This project seeks to develop an optical method to reduce graphite oxide into graphene efficiently and in larger formats than currently available. Current reduction methods are expensive, time-consuming or restricted to small, limited formats. Graphene has potential uses in ultracapacitors, energy storage, solar cells, flexible and light-weight circuits, touch screens, and chemical sensors. In addition, graphite oxide is a sustainable material that can be produced from any form of carbon, making this method environmentally friendly and adaptable for in-situ reduction.
We plan to expand the existing collimated laser beam used in the reduction of graphite oxide into graphene to cover an area of 30 cm x 30 cm. The laser power output and scan rate will be experimentally modified to determine the optimum values for the even reduction of the graphite oxide film. Samples will the examined with XPS and Raman spectroscopy to determine the level of graphene production and its homogeneity.More »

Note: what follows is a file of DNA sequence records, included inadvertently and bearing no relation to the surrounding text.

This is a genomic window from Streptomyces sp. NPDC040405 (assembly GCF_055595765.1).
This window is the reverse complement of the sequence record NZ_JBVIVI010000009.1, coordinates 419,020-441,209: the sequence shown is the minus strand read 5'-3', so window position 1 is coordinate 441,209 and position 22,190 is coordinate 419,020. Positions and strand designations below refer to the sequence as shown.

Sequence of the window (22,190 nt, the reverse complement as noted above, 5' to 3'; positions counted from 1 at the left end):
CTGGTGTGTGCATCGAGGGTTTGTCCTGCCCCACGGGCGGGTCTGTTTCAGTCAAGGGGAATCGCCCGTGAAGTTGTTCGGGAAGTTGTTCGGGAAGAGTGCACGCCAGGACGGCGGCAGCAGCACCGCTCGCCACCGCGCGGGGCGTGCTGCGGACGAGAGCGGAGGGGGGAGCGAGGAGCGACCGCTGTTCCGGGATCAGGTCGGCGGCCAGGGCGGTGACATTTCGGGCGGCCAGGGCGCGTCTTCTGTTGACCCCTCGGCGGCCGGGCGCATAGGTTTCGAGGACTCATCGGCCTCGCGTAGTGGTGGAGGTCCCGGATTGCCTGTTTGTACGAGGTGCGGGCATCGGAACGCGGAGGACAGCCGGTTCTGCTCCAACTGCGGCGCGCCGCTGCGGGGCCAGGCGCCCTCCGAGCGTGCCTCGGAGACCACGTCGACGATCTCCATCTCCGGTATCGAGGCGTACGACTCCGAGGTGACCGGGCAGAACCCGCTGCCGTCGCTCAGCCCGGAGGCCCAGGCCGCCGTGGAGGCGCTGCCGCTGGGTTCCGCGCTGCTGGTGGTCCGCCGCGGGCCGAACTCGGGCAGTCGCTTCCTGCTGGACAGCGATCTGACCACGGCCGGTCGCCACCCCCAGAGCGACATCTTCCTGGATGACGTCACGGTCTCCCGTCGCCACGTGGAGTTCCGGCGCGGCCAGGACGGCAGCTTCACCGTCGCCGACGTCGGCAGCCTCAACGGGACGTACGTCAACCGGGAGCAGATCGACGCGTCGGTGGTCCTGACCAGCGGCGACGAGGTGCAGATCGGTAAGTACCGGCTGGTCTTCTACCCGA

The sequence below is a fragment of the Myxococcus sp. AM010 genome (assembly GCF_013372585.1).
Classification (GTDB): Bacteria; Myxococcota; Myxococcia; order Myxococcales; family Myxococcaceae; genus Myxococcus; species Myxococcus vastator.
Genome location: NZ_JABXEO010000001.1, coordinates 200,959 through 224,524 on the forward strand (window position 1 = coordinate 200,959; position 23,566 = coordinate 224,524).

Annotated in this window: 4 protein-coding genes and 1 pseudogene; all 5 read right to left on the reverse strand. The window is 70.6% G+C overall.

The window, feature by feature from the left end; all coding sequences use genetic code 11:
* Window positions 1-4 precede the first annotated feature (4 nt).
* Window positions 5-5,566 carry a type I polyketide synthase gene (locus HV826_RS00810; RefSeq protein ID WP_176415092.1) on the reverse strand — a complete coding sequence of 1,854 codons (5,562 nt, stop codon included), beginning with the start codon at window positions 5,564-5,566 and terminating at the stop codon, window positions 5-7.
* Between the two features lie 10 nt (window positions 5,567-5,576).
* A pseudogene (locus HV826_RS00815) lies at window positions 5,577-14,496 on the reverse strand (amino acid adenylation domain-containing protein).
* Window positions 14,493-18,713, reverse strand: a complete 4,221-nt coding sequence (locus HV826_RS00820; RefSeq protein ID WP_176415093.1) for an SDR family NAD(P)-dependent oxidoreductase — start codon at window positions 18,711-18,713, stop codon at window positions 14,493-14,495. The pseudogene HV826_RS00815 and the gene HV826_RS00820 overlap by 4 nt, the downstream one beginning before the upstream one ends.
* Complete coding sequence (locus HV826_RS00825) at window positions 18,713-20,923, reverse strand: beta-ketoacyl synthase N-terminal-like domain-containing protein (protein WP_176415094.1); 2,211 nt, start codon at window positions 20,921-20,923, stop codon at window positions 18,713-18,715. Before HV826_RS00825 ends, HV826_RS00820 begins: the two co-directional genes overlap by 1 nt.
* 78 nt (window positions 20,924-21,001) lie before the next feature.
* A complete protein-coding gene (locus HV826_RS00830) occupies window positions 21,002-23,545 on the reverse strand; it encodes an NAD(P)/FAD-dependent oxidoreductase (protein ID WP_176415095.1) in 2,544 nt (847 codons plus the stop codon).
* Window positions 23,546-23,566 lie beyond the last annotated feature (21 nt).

High energy density devices produced with this technology will benefit all future funded NASA exploration missions.
Graphene-based supercapacitors made possible with this technology will benefit NASA planetary exploration missions, NASA human exploration missions, NASA aeronautics.
Graphene-based supercapacitors with high energy densities and power densities made possible with this technology will benefit the commercial space industry.
Graphene-based supercapacitors with high energy densities and power densities made possible with this technology will benefit other agencies.More »
|Organizations Performing Work||Role||Type||Location|
|Kennedy Space Center (KSC)||Lead Organization||NASA Center||Kennedy Space Center, Florida|